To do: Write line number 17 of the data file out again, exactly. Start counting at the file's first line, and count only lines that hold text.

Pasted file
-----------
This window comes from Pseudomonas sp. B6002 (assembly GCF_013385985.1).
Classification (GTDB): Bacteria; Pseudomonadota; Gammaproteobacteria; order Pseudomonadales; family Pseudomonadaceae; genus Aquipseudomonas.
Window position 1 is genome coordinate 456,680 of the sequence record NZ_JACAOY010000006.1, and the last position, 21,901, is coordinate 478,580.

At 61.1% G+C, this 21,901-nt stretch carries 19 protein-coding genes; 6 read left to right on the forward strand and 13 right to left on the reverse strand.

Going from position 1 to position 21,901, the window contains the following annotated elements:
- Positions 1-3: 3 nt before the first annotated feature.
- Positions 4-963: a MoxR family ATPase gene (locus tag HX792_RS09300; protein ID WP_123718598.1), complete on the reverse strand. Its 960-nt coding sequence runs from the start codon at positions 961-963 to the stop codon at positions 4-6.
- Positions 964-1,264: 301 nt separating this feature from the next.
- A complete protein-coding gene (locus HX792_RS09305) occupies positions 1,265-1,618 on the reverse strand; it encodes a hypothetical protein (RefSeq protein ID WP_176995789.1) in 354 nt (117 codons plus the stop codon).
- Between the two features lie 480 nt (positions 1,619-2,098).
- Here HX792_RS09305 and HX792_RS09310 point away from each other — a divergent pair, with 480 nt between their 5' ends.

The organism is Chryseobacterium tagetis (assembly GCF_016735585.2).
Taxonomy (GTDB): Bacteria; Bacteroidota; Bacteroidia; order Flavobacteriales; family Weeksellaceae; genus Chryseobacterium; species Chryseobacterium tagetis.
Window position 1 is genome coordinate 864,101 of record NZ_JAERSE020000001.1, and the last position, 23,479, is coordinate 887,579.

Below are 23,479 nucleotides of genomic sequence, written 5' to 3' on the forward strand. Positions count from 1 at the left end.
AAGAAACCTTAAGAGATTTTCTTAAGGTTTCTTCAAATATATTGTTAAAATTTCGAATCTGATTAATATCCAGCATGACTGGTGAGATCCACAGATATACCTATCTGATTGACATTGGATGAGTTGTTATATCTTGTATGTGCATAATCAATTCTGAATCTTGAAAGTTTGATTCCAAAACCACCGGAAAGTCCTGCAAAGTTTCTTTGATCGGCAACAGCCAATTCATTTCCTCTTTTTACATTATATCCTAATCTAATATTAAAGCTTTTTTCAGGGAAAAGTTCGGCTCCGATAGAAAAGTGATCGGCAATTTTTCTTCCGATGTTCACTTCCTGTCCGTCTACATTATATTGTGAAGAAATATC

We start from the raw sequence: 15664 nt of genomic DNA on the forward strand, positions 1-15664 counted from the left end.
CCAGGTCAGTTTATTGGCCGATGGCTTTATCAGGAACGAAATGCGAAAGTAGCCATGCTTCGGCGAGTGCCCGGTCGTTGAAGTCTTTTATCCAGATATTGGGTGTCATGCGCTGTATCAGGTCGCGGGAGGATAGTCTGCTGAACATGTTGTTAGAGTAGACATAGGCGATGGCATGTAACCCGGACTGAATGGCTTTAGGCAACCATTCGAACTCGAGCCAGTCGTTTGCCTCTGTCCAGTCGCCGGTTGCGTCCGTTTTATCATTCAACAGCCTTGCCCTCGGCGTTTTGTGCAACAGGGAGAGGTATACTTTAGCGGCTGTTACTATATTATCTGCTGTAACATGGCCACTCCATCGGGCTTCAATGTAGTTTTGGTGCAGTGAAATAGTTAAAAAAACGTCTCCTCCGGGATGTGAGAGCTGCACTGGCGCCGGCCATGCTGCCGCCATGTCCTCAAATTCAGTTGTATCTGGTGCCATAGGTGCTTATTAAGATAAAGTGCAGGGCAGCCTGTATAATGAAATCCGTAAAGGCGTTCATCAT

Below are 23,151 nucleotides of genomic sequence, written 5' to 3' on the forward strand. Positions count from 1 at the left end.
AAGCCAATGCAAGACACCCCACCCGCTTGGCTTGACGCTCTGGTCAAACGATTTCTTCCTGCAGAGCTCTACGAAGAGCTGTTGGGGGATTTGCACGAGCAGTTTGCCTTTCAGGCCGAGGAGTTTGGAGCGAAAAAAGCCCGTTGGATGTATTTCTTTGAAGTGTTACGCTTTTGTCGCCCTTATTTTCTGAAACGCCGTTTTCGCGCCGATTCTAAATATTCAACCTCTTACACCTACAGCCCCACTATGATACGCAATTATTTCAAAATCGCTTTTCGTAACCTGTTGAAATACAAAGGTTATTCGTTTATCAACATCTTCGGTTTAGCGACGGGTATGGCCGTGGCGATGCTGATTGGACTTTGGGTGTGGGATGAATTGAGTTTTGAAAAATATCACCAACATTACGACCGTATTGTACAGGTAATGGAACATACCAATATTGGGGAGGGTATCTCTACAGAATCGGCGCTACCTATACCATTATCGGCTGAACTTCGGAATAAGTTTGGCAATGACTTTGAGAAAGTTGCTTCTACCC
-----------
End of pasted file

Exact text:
We start from the raw sequence: 15664 nt of genomic DNA on the forward strand, positions 1-15664 counted from the left end.